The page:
Arts: The night the score stood still

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THE LAST three bars of Stravinsky's The Rite of Spring go something like this. The "Sacrificial Dance" effectively vaporises in a wispy trail of flute sound; there's a split second's silence; a shriek of piccolo; and one final convulsion. Finish. No two performances of it ever sound quite the same. For instance, to what extent is that piccolo shriek a grace-note to the headlong crash of the final chord? How much to separate them? And how long that preceding silence? A beat-and-a-half in whatever the chosen tempo, says the score. No comma, no pause, just a momentary suspension of disbelief. Momentary? In his intriguing performance with the Philharmonia Orchestra on Sunday, Valery Gergiev must have held that silence for a full five seconds. Meaning that he literally stopped the clock, froze the frame, re-constituted the score. And yet the preceding music somehow filled the silence, making it audible, logical, justifiable. Just justifiable, a millisecond-from-grotesque justifiable. Stravinsky might even have forgiven him.

He's an extraordinarily potent force, is Gergiev. I don't know of any other conductor working today whose instinctive oneness with the music he conducts can turn even aberrations like this one into believable insights. Such is his conviction, his complete subservience to the spirit that moves the notes, that his way will always feel like the way. Even as the shoots and tendrils of creation sprouted through the time-lapse imagery of Stravinsky's fertile introduction, it was plain that bodily rhythm was to be the prevailing feature of his reading. Impulse and uplift over knock 'em dead brutality. The rush and intoxication of the first spring, the original dance to the music of time. The Philharmonia gave of their keenest and most buoyant rhythms (cracking timpani playing), the sonorities still sprung surprises.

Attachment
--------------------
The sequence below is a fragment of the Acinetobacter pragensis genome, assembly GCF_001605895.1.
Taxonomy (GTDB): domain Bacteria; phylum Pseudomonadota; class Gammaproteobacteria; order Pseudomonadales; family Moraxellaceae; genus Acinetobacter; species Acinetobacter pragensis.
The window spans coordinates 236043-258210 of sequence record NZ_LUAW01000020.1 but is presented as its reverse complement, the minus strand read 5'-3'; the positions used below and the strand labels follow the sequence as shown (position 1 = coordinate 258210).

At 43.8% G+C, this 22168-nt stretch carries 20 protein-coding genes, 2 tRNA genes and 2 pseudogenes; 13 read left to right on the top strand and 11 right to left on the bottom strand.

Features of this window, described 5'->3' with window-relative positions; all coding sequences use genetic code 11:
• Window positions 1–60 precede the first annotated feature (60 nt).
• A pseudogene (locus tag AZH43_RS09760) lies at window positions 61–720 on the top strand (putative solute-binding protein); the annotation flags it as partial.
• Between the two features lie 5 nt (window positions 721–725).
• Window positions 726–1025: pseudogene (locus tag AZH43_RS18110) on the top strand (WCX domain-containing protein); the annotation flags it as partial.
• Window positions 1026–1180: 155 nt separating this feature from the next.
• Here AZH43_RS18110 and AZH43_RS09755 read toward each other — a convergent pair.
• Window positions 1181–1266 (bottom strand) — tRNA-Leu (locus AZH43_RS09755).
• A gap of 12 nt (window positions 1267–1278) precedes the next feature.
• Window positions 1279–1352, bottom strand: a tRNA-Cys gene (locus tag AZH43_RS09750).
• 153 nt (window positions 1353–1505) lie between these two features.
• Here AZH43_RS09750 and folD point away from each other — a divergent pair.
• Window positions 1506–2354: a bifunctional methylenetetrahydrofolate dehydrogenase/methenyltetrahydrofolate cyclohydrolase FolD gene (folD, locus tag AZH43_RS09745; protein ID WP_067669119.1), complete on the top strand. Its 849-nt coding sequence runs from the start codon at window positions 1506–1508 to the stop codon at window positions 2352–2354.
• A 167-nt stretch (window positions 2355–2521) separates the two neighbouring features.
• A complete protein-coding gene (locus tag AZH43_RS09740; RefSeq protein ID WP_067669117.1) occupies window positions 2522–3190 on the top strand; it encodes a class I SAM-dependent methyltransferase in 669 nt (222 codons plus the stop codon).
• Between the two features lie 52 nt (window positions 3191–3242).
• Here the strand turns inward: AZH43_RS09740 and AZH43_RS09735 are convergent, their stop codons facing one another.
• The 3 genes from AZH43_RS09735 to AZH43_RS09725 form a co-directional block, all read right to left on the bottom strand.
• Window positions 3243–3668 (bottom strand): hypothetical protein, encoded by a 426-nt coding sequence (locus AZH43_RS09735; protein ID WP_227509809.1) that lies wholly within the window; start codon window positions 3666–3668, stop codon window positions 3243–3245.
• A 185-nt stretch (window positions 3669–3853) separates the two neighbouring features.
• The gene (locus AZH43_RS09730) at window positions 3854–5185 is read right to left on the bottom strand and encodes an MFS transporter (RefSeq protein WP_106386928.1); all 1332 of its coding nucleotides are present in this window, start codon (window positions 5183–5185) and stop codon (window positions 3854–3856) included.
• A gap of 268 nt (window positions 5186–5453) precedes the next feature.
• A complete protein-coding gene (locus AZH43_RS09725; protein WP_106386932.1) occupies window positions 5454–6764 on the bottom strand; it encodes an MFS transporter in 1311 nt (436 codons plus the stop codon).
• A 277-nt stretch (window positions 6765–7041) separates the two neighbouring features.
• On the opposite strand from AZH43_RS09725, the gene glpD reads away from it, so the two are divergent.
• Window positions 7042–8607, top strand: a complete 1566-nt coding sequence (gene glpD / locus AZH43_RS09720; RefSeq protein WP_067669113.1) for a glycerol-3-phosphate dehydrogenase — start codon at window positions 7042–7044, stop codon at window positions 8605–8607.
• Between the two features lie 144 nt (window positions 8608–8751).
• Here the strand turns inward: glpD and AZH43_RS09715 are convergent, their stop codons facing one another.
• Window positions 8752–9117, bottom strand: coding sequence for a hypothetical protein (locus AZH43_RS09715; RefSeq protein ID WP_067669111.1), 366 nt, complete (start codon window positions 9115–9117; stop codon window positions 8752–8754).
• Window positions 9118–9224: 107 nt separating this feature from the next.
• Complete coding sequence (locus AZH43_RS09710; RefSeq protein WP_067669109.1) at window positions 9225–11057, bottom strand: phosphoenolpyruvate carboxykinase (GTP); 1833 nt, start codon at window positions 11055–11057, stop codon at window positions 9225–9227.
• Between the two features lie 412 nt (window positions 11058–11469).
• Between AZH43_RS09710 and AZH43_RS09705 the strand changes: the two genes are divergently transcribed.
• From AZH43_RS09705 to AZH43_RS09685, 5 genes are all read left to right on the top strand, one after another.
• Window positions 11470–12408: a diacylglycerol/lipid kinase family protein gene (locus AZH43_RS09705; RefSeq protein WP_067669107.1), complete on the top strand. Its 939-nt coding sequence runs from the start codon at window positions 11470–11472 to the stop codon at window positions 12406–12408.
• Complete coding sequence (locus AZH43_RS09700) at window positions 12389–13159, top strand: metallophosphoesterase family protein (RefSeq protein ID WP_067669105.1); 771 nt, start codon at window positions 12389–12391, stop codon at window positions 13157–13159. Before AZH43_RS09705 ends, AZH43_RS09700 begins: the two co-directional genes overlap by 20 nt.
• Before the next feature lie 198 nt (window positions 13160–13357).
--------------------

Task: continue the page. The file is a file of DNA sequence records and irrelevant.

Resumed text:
Gergiev's ability to draw an audience back into even the most familiar music and insist they re-evaluate is one of his greatest gifts. In the first half of this programme, Mussorgsky's Pictures at an Exhibition were exceedingly well hung. One's mind went back to the numerous occasions where Ravel's dazzling orchestrations seemed little more than so much chic window dressing. Here, freshly restored, superbly lit, they acquired a new depth and purpose. Victor Alexandrovich Hartman would have recognised the images once more. Mussorgsky, too. As solo trumpet gave way to dark, grainy strings, his spirit loomed large. So "Gnomus" scurried from the opening promenade, Gergiev once again using the silences to convey the malignant dwarf's unsettling disappearances. A lachrymose bassoon then announced the troubadour, hang-dog saxophone carrying his sad song from way beyond the old castle walls. Gergiev kept the last note hanging pitifully in the air, almost inviting a response. But none came. Every note is a note of substance in a Gergiev performance. His characterisation of the rich Jew, Samuel Goldenberg - the opulent Hebraic theme richly sustained to the full value of every phrase - was a case in point, further serving to intensify the contrast with the poor, mealy-mouthed Schmuyle whose jibbering trumpet was encouraged to stifle his protestations almost as if he dare not speak. And when did we last hear a performance of the "Catacombs" where the echoes of sepulchral brass were so vividly conveyed in the dynamics. From out of that subterranean gloom, the flight of "Baba-Yaga" came as an unusually rude awakening, while "The Great Gate of Kiev" was flung wide enough to allow Boris Godunov himself freedom of the city. Sensationally good.